Tuesday, August 30, 2011

Hoping Against Hope

This entry is from a letter written by Frederick Douglass to Rev. Samuel J. May on August 30, 1861.  An original image of this letter can be found at University of Rochester Frederick Douglass Project.

Frederick Douglass was a former slave who escaped to freedom some twenty years earlier and became a famous and tireless supporter for African American rights.  This letter is addressed to Samuel J. May, a well known radical reformer who championed  abolition and women's rights.  The letter starts by referencing a plan by somebody named Copeland.  Douglass didn't know Copeland, nor do I know to whom the letter is referring, but the topic gave Douglass a chance to air his feelings about the current climate of abolition in Washington in this powerful and prophetic letter.

I do not know Mr. Copeland, nor his plan, and I should like to know something of the latter before offering myself or procuring any other man to ask as his body servant.

It now seems to me that our Government has resolved that no good shall come to the negro from this war, and that it means by every means its power to convince the slaveholders that slavery is safer in than out of the union --  that the slave holding rebel is an object of higher regard than is his humble slave.  The hope that the war would finally become an abolition war has been dissipated  and men are now preparing for another attempt to preserve the liberty of the white man at the expense of that of the black.  I have tried to be hopeful and do still try to be so -- but I confess that it seems much like hoping against hope.  What I feared would result from sudden success has come  from defeat.  The Government defeated seems as little disposed to carry the war to the abolition point as before.  Who would have supposed that General Banks would have signalized the first week of his campaign on the Potomac by capturing all slaves and returning them to their masters?  He has done less to punish the rebels than to punish their victims. Only think too, of Fremont with Edward M. Davis for quartermaster, cooping up  two fugitive slaves in the arsenal of St Louis and when the poor fellows succeeded in getting away from these their federal and abolition friends, their loyal owners were assured that they might expect to be duly paid for their runaway chattels with your money and mine.  Looking at the government in the light of these and of similar examples, and the fact that the government consents only that negroes shall smell powder in the character of cooks and body servants in the army, my antislavery confidence is blown to the winds.  I wait and work -- relying more upon the  stern logic of events than upon any disposition of the Federal army towards slavery.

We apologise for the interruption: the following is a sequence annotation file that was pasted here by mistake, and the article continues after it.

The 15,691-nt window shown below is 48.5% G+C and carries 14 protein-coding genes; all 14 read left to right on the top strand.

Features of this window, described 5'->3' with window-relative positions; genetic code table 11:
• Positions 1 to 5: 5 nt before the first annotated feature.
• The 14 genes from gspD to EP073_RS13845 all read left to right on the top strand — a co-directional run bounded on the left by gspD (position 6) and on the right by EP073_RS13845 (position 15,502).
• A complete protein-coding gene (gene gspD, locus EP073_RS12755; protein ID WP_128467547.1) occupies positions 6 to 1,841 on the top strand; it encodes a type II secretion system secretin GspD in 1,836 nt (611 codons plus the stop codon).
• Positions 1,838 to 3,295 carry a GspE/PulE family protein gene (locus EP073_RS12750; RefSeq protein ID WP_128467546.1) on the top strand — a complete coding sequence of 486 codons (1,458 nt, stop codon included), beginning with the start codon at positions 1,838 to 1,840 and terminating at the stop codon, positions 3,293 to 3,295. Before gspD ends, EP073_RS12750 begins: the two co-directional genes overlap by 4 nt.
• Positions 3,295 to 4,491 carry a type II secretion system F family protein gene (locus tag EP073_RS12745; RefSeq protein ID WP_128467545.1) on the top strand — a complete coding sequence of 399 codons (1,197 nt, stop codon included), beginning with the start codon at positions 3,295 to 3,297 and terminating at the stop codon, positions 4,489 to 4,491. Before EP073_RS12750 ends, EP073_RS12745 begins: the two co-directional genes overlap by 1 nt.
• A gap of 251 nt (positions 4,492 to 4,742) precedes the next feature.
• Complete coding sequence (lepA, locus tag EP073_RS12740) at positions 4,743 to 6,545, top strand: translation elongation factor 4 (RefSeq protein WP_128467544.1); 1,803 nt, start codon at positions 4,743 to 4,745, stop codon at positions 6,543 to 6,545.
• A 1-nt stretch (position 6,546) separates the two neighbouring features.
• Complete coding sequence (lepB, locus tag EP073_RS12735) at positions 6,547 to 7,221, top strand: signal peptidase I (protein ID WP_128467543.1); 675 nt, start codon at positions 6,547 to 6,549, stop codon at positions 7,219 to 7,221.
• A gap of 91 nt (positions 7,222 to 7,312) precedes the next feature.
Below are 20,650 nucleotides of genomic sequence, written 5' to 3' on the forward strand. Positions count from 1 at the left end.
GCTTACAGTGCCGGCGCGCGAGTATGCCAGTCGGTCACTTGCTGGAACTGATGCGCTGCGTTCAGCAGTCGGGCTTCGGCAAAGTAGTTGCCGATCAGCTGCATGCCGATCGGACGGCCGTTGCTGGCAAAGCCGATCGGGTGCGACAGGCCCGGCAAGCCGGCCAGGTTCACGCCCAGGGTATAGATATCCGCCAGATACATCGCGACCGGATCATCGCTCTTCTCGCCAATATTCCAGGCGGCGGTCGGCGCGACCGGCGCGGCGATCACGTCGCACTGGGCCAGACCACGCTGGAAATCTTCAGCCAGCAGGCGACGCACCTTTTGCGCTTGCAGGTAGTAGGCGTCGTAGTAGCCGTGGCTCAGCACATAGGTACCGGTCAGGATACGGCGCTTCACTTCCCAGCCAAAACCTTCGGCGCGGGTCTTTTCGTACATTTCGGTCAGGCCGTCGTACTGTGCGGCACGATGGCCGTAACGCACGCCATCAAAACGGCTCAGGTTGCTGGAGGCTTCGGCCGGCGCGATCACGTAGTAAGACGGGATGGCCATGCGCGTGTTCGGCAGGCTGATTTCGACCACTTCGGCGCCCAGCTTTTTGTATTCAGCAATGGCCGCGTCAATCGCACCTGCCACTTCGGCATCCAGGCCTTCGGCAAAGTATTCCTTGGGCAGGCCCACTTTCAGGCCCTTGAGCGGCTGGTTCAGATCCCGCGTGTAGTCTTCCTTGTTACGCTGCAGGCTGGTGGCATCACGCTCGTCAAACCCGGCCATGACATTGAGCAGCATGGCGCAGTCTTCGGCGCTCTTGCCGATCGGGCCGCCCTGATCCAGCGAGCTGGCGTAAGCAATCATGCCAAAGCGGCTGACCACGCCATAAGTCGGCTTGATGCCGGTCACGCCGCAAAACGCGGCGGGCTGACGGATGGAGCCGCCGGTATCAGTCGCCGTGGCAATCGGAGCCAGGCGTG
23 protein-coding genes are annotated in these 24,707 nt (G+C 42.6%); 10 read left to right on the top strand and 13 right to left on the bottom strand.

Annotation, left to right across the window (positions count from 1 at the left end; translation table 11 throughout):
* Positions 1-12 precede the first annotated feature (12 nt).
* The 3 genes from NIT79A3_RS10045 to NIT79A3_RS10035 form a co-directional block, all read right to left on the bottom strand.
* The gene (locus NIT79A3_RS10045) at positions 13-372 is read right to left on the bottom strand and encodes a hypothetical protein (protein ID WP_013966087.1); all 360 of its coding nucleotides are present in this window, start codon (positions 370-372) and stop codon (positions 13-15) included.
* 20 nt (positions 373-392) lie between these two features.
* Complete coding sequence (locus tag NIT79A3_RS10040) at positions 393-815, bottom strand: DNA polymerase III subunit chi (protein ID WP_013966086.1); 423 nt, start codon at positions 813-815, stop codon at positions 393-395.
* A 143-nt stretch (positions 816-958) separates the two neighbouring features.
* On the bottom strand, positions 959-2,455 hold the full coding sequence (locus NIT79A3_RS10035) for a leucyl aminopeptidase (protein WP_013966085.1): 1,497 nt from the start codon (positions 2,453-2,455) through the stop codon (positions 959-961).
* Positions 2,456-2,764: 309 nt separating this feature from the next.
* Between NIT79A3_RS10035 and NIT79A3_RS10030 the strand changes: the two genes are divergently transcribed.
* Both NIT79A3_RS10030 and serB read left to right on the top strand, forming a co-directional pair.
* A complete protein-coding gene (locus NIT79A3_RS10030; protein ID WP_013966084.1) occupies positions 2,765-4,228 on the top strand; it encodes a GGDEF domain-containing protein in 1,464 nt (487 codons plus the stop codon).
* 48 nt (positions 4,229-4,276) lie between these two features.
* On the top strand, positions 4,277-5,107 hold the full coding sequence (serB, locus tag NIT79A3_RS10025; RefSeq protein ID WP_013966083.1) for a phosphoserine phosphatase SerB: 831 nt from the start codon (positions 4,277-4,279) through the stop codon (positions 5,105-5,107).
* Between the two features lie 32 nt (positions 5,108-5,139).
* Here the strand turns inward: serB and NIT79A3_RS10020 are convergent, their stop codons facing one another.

When I join any movement such as I suppose contemplated, I must have a country or the hope of a country under me, a government around me and some flag of a Northern or Southern Nation floating over me.  The negro can do much, but he can not hope to whip two nations at once.  Not even the allowance that the Government at Washington would wink at a John Brown movement could induce me to join it.  Nothing short of an open recognition of the negro's manhood, his rights as such to have a country, to bear arms, and to defend that country equally with others would induce me to join the army in any capacity.  I am sick of seeing mere isolated, extemporaneous insurrections the only result of which is the shooting and hanging of the few brave men who take part in them -- and not being willing to take the chances of such insurrection myself I could not advise any one else to take part in them.  Whenever the government is ready to make the war, a war for freedom and progress and will receive the services of black men on the same terms upon which it received that of other men I pledge myself to do one man's work in supplying the Government .  I honor Mr. Copeland for his supposed good intentions, but he will not succeed in getting the government to do justice by persuasion.  Nothing short of dire necessity will bring it to act wisely.
Frederick Douglass Ambrotype, 1856 from National Portrait Gallery,
Smithsonian Institution, as found at Wikimedia Commons

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